In Taylor Mac’s “Gary,” the most ambitious comedy to open on Broadway in years, the title character is a clown who badly wants to upgrade to a fool. What’s the difference? A clown seeks laughs, but a fool also aims to save the world.
Gary fails in his quest, leaving us with a skeptical view of the power of comedy to make political change, one that marks much of the scene today. In a flurry of funny new specials that supply escapist laughs and downplay their own significance, some stand-ups even embrace what Gary ran away from.
In her dynamite new Comedy Central special, “Talking to Myself,” the standup veteran Jessica Kirson says, “I went from a masters in social work and now I’m a traveling clown.” In his amiably charming HBO hour “Son of a Gary,” (no relation to the play), Dan Soder calls himself a “mall clown” and mocks the pretentiousness of comics who call themselves artists. “You think I compete with art?” he asks. “There’s no drink minimum at the ballet.”
Soder and Kirson are very different types. Soder projects the laid-back vibe of a guy having a few joints at the back of a frat party, while Kirson leans into the microphone spitting out punch lines with the neurotic intensity of Mel Brooks on a riff. Even though their routes are different, they both end up with a lovable loser act from Palookaville.
“My dad picked the bottle over me, so … comedian!” Soder says, explaining his origin story, before underlining the point with another quick hit: “That’s the recipe. Just add water. Or in my dad’s case, Bacardi.”
Soder, who is part of the cast of the Showtime drama “Billions,” explains that his father was an alcoholic who died early, but instead of exploiting this for sympathy, he goes in the opposite direction, playing the bully for comic effect, insulting everyone else’s dads for not living as fun a life.
While he also jokes about standbys like porn and pot, the bit about dead dads is the one he pauses to defend, arguing that laughing at the tragic things in one’s own life is the best use of humor. It doesn’t solve anything, he explains, but it will ease the pain.
Kirson’s comedy also suggests misery is the best company. After two decades of so reliably killing in New York clubs that Robert De Niro spent time with her when he needed to prepare to play a comic for a movie, she finally has a debut special and begins, hilariously, with this line: “I’m so not in the mood for this.”
Her signature move, echoed in the title “Talking to Myself,” is turning away from the audience and expressing her inner voice out loud, usually revealing doubt, then giving herself a pep talk, then undermining it. These interludes dramatize ambivalence and they stand out, and so do her hard punch lines about sex, family and food.
But my favorite part of her act might be the most universal. Making funny faces is not exactly the most prestigious kind of comedy, but anyone who recalls their childhood knows it’s a classic. And no one does it better than Kirson. Imitating old Jewish people, a ravenous appetite or cosmetic surgery gone wrong, her contortions put cartoons to shame.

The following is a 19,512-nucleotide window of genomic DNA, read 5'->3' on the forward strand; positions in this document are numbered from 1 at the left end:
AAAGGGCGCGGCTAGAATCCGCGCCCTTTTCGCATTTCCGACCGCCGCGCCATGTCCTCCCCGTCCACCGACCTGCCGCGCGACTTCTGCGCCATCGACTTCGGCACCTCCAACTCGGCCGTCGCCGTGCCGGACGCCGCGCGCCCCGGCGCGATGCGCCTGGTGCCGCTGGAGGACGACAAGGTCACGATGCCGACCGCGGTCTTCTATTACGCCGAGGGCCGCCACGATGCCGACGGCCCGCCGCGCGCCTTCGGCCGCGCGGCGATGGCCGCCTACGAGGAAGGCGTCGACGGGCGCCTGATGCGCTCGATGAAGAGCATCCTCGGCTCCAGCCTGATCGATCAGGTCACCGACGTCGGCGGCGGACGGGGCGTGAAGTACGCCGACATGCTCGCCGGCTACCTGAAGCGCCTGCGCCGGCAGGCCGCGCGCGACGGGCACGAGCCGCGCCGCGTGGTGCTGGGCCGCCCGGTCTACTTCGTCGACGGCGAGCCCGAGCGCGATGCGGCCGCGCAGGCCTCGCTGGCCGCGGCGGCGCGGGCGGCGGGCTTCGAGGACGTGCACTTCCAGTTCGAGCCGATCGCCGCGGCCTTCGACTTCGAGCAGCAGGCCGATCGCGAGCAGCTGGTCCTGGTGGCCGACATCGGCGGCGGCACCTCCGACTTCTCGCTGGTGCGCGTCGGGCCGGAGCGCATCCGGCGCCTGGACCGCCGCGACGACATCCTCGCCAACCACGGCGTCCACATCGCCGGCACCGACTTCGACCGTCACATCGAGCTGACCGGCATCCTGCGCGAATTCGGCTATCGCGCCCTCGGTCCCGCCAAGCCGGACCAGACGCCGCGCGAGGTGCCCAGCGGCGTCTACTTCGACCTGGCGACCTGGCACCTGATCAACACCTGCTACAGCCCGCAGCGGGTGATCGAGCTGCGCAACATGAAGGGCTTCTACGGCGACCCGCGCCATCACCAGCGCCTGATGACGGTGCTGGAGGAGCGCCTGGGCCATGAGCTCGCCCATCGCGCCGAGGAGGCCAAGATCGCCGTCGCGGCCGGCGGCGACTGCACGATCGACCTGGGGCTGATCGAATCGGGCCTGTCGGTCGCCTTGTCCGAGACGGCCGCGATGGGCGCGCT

A similarly goofy physicality imbues the comedy of Tiffany Haddish, who not only gets carried onstage in her new Netflix special, “Black Mitzvah,” but then dances and also raps, before coming out as Jewish. She calls her new special “a celebration,” and a big part of her appeal is her relentlessly upbeat energy, a cackling in the face of hardship. Early on, she preaches the virtue of skipping. It isn’t just good exercise, it’s also the best protection since, she says no one messes with a skipping woman. “Either she’s happy or crazy,” she says.
Despite the common belief that comedy is overrun with Trump jokes, most new specials today avoid the daily tumult of politics. While late-night talk shows have cornered the market on bits about impeachment and the latest development in the presidential campaign, standup specials this year have moved in the opposite direction. Just look at “Lobby Baby” by Seth Meyers, whose talk show produces the sharpest political material on late night. His Netflix debut displays another side of him, talking about subject matter that’s far more personal than political.
Meyers acknowledges this right away, comparing the incongruity to a kid seeing a “mall Santa getting into his Ford Festiva.” Meyers doesn’t veer too far from his controlled, smooth persona, but he does appear liberated in this new format, and not just because he does a lot of material about pedophiles that probably wouldn’t work on his talk show. His intricate jokes reveal a comedy nerd’s brain allowed time to hone bits into their best form, a luxury not always available on nightly television or his former home, “Saturday Night Live,” where he was once head writer.
He’s delighted by comedy rooted in language, and like a magician distracting you with banter, he favors complex premises that are actually elaborate contraptions meant to trigger the punch line. But mostly, what makes his special different is that it doesn’t get into President Trump until around two-thirds of the way through. The focus is mainly on family, parenthood and the unusual circumstances in which his wife gave birth (the first was almost in an Uber, the second in a lobby). And even when he gets to politics, he gives viewers an opt-out.
In an experiment that you couldn’t pull off on conventional television, one that got some early attention for the special, he says he realizes some think there are too many jokes about Trump, so if you want to avoid that, you only need to click on a box at the bottom of the screen. It’s a nice technological gimmick, one that speaks to our current moment, when the internet makes artists exceedingly aware of what audiences want. And that’s not just something funny to distract them from the real world, but also, just as important, the control to do it on their own schedule.